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[309] We felt confident of the result, and our arrival imparted renewed confidence to Lee's little army.

When daylight came it revealed to us Sherman's lines formed as if for defence, in the timber beyond the bayou. All day long they held their places in rifle-pits they had dug during the night. All day long, and for the next two days, our forces were increasing, until the whole of Maury's division was up, immediately followed by Stevenson's, and by the 30th we were prepared to assume the offensive, when, on that day, about midday, a flag of truce came from Sherman's lines requesting a truce to bury their dead. Three days before, on the 27th, Lee had sent out burial parties to bury Sherman's dead, but they were fired on and driven in by the enemy's pickets, and his dead had, therefore, remained on the field in view of both armies, swelling and festering in the rains and the sun until the evening of the 30th. The letter requesting truce was signed by General Morgan. It contained a vague apology for the delay which had occurred in attending to this requirement of civilized war. It was brought to General Maury, commanding on that part of the line, and General Lee was instructed to reply to it and to grant a truce of four hours. Ninety-six dead bodies were removed and buried during the truce, which lasted until near dark. Next morning Sherman had disappeared from our front, and the smoke of many steamers on the Yazoo told us he was making his escape from the scene of his disaster and disgrace. Lee, with the Second Texas and five or six other regiments, got some flying shots at his rear-guard, and as we afterwards ascertained, inflicted a heavy loss on some of the steamers which were late in getting off.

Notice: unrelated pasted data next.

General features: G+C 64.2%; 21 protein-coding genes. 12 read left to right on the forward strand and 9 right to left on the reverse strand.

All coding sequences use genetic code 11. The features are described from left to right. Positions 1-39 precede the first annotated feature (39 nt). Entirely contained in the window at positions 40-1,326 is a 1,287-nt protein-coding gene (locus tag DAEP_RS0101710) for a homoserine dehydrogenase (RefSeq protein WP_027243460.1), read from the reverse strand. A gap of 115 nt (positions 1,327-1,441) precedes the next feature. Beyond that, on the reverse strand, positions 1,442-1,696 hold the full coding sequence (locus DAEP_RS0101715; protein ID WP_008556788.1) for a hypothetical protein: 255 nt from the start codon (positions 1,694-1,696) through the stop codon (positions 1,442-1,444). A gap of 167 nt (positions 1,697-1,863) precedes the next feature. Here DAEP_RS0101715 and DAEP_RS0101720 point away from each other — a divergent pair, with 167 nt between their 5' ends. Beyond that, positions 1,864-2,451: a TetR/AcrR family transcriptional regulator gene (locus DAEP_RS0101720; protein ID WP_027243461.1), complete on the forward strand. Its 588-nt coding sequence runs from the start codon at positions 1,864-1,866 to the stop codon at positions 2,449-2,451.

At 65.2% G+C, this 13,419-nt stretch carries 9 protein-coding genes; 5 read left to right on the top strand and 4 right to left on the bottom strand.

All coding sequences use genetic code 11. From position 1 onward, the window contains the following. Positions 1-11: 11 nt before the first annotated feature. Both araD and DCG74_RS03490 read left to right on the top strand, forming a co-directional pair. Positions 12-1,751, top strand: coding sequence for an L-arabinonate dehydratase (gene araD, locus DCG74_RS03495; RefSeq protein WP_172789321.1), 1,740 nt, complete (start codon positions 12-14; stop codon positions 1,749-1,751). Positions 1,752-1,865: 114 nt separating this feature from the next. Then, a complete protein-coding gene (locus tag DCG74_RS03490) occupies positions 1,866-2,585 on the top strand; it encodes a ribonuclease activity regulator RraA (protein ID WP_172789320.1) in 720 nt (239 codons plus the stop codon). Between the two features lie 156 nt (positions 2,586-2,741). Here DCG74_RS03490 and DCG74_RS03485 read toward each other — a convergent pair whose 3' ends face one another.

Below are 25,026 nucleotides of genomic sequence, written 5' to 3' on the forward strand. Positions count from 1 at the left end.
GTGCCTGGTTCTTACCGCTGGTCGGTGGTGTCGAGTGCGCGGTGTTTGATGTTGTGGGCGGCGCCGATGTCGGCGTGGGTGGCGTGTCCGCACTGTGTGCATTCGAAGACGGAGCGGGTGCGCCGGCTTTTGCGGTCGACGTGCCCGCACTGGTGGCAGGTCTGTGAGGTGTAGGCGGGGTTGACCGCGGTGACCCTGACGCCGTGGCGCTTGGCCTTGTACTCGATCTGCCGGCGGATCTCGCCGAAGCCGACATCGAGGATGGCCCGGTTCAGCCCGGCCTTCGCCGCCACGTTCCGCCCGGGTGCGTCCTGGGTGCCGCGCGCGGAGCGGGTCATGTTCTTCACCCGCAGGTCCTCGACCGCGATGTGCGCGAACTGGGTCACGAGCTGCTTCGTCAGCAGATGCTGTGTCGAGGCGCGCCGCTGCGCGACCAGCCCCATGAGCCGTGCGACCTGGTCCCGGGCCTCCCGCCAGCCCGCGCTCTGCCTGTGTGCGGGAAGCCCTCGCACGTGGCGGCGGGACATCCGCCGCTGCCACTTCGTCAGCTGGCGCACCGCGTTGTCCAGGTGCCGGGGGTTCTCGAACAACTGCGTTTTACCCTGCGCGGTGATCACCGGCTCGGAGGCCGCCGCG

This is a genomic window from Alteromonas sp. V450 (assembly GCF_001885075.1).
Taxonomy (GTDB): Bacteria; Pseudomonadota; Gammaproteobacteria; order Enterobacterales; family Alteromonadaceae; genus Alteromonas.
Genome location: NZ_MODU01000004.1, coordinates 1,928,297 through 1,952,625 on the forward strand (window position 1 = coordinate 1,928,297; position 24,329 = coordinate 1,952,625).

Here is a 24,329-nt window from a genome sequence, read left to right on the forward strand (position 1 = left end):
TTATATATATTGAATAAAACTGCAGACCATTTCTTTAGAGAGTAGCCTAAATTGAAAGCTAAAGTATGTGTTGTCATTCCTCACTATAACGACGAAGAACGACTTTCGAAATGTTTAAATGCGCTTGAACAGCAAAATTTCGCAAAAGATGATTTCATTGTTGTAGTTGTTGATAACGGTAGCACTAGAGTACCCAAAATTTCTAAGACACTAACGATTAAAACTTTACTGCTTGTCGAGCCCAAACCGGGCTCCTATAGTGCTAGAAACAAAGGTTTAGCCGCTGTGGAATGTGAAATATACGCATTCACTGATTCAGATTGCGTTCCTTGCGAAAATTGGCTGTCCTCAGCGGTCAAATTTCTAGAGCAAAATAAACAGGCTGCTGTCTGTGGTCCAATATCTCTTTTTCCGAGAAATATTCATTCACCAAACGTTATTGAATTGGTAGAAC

Thus terminated Sherman's first independent expedition. From Vicksburg he went up to Arkansas Post, and took part in the capture of that place by Porter's fleet. And here it was that Grant came down to meet him and turned him back, saying: ‘Vicksburg must be taken if it requires my whole army.’

The conduct of Sherman during this, his first independent expedition, is open to criticism. The grandeur of his intentions and preparations is in strong contrast with the impotent conclusion. His delay and hesitation in making his attack, the feebleness of that attack, and his unjustifiable readiness to abandon the whole enterprise, evinced incapacity for command. His attempt to evade admitting that the battlefield was Lee's in not applying at once for a truce to bury his dead, and his petty assumption of dignity in causing a subordinate officer to sign the letter which he finally sent requesting

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